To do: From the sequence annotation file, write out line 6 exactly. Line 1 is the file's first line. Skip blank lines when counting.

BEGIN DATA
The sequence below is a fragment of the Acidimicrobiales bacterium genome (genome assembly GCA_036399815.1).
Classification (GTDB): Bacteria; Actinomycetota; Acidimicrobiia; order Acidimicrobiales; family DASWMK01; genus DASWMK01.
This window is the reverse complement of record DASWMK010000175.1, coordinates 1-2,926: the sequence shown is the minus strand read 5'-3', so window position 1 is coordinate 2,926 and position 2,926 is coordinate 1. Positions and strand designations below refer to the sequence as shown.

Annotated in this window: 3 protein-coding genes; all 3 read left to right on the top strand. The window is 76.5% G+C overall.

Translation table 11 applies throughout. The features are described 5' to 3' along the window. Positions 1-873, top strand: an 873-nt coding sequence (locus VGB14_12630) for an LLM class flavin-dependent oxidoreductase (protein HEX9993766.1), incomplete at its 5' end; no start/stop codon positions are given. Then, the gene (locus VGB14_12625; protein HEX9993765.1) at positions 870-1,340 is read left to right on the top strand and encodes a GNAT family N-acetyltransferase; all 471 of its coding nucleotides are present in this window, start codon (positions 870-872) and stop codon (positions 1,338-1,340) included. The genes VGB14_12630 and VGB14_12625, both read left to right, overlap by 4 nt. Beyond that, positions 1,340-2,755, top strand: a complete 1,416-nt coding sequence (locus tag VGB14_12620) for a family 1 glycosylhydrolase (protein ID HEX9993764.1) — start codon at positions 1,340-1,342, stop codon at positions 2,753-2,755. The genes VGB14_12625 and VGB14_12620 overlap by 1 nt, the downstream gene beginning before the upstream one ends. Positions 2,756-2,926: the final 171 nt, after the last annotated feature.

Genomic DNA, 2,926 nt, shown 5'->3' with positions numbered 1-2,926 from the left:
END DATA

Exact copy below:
Genomic DNA, 2,926 nt, shown 5'->3' with positions numbered 1-2,926 from the left: